Monday, March 15, 2010
Food for Thought--Africa, Spain and the Peanut
Last night I made a delicious dinner. I made Peanut Chicken stew, stir-fried greens, brown rice and fried sweet potato wedges. Even my little one licked his plate. And el esposo, who initially turned his nose up at chicken cooked with peanut butter, ate four pieces of chicken and swore he was packing the leftovers for his lunch today.
Besides the fact that I was proud of myself for actually following a recipe ( I admit, I have problem following directions in the kitchen. I'm more of a fly by the seat of her pants kind of chef.) from this wonderful cookbook called Soul and Spice: African Cooking in the Americas, I loved the way all of the flavors of my meal came together so well. Without meaning to, I crafted a meal that harkened straight back to Africa. The sweet potatoes, the greens. I felt very ethnic last night. Very in touch with my ancestors. Does that ever happen to you?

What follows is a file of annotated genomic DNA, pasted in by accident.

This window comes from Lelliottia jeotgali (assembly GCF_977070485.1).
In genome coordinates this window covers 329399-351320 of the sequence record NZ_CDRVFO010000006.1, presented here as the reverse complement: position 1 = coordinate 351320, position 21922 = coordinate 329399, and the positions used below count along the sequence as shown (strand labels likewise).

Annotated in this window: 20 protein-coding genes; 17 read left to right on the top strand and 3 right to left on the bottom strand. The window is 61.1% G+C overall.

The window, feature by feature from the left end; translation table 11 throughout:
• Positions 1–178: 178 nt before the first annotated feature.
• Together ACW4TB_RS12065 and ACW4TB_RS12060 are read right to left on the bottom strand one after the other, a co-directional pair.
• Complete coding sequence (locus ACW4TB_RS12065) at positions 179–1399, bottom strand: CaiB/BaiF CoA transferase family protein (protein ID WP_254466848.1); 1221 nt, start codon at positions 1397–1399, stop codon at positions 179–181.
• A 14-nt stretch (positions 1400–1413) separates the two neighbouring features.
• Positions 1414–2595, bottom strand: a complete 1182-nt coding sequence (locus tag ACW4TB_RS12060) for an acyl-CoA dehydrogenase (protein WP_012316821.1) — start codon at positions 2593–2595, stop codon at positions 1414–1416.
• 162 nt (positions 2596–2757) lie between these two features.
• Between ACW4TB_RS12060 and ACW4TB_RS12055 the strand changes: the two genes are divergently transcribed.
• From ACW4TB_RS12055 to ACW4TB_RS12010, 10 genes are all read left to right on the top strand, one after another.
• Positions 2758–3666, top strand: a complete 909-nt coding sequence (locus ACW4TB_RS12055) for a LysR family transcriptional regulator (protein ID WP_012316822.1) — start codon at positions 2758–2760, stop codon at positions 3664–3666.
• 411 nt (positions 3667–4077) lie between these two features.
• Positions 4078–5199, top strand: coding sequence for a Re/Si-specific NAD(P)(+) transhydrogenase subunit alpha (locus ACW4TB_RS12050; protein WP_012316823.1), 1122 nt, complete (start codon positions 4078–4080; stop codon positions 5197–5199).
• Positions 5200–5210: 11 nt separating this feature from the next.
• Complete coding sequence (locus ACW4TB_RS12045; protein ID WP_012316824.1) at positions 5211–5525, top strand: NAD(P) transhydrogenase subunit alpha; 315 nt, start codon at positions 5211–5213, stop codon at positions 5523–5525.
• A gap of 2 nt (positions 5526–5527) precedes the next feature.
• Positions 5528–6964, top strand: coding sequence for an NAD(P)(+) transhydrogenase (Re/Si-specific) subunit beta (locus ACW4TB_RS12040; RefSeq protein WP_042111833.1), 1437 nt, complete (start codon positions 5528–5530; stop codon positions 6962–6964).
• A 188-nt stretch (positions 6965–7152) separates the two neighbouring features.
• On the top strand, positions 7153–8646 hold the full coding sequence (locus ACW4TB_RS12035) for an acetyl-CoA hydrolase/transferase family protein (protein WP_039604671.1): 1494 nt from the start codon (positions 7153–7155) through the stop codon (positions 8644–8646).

Now, as we were gorging ourselves on this rich, savory stew, I asked el esposo if the peanut was used in cooking in Spain. He said, not really. For the most part, the peanut in Spain is simply a fruto seco, or a snack food. Even peanut butter is a rarity in Spain. But as we started talking about it, I started to wonder where the peanut actually came from? When you think about it, many cultures use peanuts in their cuisine. I always thought peanuts where indigenous to Africa. But then again, I love Thai food and Vietnamese cuisine so much because of their liberal use of peanuts and peanut butter. So I did a little searching.
Guess who introduced the peanut to Africa? The Spaniards!!! Yes, according to (ahem) peanut historians, the peanut was most likely a native plant of Brazil or Peru. Spanish explorers took it back to Spain, then introduced it to Africa and Asia. When the Africans were brought to North America as slaves, they brought the peanuts with them. Fascinating, no? I think food history is so interesting. Don't you?
To read more about world peanut history, check out this website.
So I'm curious. What culture and/or cuisine do you think of when you think peanuts? Got a favorite peanut dish? Please share.
(p.s. That photo of chicken stew is not mine. It comes from a website called, The Spiced Life.)